Keep – investing in your profile.  Whether this is brand, marketing or advocacy you need to stay in the frame.

What quality do you look for in your communication team members?

Genuine passion and empathy.  With those two elements in place work is going to be fun, constantly evolving and always about the customer or stakeholder.

What’s your favourite brand?

Lululemon Athletica.  I love that they sell a lifestyle, philosophy and mindset, allowing them to double the previous high price point for yoga pants.

What book/blog do you think every communicator should read?

Start with Why, Simon Sinek.

“Two ways to influence human behaviour: you can manipulate it or you can inspire it.”
― Simon Sinek, Start with Why: How Great Leaders Inspire Everyone to Take Action

What tips do you wish you’d known starting out in communications?

Be bold and aspirational, as long as you have a comprehensive plan you’re in a great position to identify and manage risks while achieving something amazing.

Finish this sentence: ‘Communication is judged by the visceral, not the intellect.  Authenticity is not negotiable.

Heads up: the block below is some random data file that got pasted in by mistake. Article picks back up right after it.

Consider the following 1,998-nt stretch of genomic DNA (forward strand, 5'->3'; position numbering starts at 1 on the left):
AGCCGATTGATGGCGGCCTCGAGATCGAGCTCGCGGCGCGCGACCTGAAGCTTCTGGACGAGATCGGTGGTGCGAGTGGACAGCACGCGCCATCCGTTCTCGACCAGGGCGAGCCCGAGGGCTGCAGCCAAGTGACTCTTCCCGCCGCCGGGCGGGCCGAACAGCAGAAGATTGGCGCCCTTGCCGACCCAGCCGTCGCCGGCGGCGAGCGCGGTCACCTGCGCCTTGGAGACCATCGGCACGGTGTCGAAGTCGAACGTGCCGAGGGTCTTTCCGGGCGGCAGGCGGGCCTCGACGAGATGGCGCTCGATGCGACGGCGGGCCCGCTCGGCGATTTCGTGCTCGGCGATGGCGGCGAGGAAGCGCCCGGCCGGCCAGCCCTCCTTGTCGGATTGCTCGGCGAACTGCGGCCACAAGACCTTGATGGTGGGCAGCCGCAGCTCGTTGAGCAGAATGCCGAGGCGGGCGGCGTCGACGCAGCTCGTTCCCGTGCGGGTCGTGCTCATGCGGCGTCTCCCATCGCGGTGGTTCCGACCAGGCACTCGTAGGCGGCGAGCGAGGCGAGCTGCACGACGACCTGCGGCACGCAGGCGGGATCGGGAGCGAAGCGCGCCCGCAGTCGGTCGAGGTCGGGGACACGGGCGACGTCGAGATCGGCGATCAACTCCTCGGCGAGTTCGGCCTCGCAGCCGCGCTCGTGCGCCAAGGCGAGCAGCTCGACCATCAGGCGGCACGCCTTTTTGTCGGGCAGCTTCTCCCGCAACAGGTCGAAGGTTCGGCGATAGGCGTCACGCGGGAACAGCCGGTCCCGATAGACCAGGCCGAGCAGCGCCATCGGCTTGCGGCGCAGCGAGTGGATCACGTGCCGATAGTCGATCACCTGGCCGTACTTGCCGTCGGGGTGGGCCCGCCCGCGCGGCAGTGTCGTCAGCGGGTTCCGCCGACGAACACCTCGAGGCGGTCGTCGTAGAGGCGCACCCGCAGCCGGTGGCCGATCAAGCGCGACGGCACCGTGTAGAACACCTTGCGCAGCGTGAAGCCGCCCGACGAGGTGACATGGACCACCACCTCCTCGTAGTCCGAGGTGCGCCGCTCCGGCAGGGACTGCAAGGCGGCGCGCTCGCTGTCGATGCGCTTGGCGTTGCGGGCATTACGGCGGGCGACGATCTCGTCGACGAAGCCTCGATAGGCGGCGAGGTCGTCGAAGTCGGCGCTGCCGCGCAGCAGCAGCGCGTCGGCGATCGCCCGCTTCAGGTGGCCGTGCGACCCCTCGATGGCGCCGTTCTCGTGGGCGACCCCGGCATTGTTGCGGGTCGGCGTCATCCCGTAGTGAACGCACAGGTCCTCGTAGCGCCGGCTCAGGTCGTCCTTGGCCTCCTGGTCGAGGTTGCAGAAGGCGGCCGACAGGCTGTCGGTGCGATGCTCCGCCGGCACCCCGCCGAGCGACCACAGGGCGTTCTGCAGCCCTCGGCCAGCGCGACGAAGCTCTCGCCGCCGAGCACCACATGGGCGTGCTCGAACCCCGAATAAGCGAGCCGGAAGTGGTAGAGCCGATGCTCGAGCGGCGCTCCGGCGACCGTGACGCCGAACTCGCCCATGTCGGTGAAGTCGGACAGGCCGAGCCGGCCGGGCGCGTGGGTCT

C for Casting our eyes back over the year. In hindsight…


It’s that time of year again. The Kris Kringle presents are getting swapped and it’s time to reflect on another 12 months of c-words, and we as you know love communications and all things that go with it. So many c-words to look back on from the past 12 months. Wow 2015 you have been truly amazing!

The 1989 movie Back to the Future, Part II gave the world a fictitious view of what 2015 might look like through the eyes of Marty McFly, predicting things like flying cars and portable fusion power. the c word doesn’t yet have a time machine, but as the new year winds down, here’s a look at some of the real events that helped shape the communications landscape and the world in 2015.